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Students spark zero-gravity fires during wild weightless ride

Image: Flame experiment
Student engineers Daneesha Kenyon (left), Jack Goodwin (center) and Sam Avery (center right) with the UCSD Microgravity Team study biofuel fires in weightlessness during a NASA Microgravity University experiment on a Zero-G flight based out of Houston's Ellington Field on Friday. NASA astronaut Mike Fossum (bottom left in blue flight suit) and Space.com's Tariq Malik (far right) observe the experiment. Astronaut Cady Coleman took this photo.

HOUSTON — Gravity, we have defied you. Seven university student teams from across the United States escaped the pull of Earth's gravity — if only for a few seconds — on a NASA microgravity flight to see how fire, liquids and magnets behave in weightlessness.

The students flew with NASA's Microgravity University Program on Friday aboard a Zero Gravity Corp. Boeing 727 jet. The plane was modified to fly up and down on a parabolic path to create up to 30 seconds of zero gravity, moon gravity or Martian gravity on the downswing, followed by periods of "hypergravity" (twice Earth's pull) on the way back up.

About 34 students, NASA specialists and veteran astronauts Mike Fossum and Cady Coleman flew on Zero-G's G-Force One jet, which took off from Ellington Field here near NASA's Johnson Space Center. One of the groups on the plane was the UCSD Microgravity Team from the University of California at San Diego, which Space.com has been shadowing to show how student science is performed in weightlessness without leaving Earth. Offering students and teachers the chance to perform weightless experiments is the goal of NASA's Reduced Gravity Education Flight Program. [Photos: Zero-Gravity Science at NASA's Microgravity University]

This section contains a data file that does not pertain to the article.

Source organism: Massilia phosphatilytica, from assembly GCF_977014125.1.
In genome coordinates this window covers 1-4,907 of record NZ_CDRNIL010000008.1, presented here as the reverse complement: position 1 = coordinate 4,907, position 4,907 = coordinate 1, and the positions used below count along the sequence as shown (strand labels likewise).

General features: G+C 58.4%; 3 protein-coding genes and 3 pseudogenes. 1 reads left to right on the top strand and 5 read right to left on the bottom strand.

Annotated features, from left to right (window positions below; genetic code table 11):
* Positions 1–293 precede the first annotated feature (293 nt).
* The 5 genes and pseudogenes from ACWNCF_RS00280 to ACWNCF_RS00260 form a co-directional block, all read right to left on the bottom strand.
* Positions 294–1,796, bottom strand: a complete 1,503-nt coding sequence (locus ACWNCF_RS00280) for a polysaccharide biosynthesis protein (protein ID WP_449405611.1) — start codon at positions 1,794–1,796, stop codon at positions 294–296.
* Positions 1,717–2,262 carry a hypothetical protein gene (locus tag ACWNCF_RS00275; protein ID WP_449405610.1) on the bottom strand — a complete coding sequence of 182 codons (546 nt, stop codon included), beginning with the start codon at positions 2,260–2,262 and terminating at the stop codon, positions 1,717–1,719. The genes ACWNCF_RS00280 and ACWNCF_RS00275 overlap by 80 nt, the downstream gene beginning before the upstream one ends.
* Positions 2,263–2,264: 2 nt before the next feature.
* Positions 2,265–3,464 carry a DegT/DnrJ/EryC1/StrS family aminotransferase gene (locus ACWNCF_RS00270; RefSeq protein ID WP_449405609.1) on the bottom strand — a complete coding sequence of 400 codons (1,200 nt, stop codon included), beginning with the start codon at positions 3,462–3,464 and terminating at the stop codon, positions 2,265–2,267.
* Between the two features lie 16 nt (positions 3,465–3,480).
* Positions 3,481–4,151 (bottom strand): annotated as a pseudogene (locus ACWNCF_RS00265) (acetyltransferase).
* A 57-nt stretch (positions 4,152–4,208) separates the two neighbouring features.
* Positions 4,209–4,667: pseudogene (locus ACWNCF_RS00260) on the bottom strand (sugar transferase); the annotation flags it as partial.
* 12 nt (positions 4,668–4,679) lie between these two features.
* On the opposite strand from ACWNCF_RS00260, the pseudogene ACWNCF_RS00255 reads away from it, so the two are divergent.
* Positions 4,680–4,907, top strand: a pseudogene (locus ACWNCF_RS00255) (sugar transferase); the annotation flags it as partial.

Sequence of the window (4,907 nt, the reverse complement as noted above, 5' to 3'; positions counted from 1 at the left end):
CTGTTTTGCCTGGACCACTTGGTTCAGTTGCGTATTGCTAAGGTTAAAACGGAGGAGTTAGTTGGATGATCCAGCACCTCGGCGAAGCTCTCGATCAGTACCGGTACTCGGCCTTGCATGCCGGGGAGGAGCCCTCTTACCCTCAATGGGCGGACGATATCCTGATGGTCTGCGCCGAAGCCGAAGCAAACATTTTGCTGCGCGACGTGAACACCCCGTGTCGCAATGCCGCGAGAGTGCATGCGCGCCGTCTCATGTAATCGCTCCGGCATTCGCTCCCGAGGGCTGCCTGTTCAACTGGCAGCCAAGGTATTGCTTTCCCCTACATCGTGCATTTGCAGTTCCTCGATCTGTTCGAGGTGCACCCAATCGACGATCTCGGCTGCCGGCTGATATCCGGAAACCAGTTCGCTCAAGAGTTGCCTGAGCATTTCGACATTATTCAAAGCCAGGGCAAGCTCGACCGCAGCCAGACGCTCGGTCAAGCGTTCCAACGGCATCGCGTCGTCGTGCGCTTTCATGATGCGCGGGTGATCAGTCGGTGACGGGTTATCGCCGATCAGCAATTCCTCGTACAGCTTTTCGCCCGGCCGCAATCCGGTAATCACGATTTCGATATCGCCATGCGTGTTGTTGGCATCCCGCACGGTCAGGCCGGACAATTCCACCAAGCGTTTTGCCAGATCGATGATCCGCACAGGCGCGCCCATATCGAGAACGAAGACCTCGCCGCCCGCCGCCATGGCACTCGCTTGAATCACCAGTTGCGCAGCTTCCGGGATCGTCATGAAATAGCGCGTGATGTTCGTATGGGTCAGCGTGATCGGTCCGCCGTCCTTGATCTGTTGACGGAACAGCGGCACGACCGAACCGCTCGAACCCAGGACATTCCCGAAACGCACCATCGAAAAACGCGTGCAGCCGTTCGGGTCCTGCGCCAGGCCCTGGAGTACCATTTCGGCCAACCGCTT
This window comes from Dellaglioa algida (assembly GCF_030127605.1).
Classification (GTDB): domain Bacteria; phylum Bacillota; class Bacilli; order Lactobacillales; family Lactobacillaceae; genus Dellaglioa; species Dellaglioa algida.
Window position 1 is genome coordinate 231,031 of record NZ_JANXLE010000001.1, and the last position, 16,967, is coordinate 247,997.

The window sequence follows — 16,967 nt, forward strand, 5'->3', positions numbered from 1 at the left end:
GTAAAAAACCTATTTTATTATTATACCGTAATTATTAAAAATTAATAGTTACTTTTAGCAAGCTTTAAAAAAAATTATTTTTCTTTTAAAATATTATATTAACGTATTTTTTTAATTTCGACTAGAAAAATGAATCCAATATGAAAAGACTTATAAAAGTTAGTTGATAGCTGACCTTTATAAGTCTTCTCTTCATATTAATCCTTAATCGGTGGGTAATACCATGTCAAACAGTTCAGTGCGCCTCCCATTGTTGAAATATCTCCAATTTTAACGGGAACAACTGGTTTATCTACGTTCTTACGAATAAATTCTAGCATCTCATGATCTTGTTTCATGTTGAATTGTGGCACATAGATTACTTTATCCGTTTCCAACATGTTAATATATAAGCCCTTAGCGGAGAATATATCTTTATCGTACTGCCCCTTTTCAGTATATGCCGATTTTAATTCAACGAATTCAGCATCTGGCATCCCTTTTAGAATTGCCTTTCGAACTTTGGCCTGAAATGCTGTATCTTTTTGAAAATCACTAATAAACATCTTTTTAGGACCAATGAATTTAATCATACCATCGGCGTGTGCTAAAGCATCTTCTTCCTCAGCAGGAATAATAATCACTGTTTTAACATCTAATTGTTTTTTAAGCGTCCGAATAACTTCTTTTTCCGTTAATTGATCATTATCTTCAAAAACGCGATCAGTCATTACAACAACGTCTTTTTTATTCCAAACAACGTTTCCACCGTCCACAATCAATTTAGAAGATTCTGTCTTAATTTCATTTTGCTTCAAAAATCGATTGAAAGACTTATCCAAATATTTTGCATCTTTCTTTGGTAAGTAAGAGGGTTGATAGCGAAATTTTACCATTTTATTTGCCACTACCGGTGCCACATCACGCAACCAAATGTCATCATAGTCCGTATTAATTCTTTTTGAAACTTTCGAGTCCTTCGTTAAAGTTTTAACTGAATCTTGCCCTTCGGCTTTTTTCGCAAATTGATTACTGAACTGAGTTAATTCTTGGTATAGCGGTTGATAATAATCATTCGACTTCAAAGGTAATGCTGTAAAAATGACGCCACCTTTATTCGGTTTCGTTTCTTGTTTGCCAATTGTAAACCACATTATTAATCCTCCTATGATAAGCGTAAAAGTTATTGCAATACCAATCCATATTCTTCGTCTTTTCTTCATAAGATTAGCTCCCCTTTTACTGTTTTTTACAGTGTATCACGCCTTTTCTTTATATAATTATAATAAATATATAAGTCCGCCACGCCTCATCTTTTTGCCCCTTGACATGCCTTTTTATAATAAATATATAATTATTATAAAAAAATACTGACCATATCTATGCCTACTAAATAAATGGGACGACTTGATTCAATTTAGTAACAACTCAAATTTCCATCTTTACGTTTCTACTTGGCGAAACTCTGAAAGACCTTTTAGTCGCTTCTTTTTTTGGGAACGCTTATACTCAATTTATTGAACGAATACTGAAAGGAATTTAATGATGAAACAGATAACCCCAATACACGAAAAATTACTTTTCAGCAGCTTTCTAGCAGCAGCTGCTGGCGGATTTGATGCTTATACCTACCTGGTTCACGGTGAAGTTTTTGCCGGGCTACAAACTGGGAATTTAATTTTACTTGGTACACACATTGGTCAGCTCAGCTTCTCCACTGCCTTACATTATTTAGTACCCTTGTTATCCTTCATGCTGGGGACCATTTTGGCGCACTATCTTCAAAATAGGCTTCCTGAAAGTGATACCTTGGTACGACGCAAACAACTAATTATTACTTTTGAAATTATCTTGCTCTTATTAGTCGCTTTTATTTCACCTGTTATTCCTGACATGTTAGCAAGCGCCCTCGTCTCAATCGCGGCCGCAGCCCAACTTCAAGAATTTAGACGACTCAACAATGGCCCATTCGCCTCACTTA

Tiny fires + zero gravity = Science
The UCSD Microgravity Team, led by aerospace engineering undergraduate Sam Avery, worked for nearly nine months to create a triple-contained experiment that tested how biofuel fires burn in microgravity. The goal, Avery said, was to learn how large of a blaze can be created by a single droplet of biofuel when it's ignited in weightless conditions. The experiment was accepted for a NASA weightless flight in October 2012. Since then, the team has been working to design, fund and build its flame-inducing box.

During Friday's flight, Avery used a control box covered in switches to issue swift commands to machinery inside the fire box to ignite the biofuel droplet. One switch moved a syringe into place. The next one told the syringe to squirt a tiny blob of fuel onto a set of crosshair-like filaments. Then, another switch moved the igniter into place, setting off the burn. The resulting zero-gravity flame was a rippling blob of pure fire, about the size of a small piece of hard candy, that glowed in haunting shades of reddish-orange.

"I think that it looked amazing," Avery told Space.com. "It was just a big, morphing ball of fire. Every time it was a little bit different."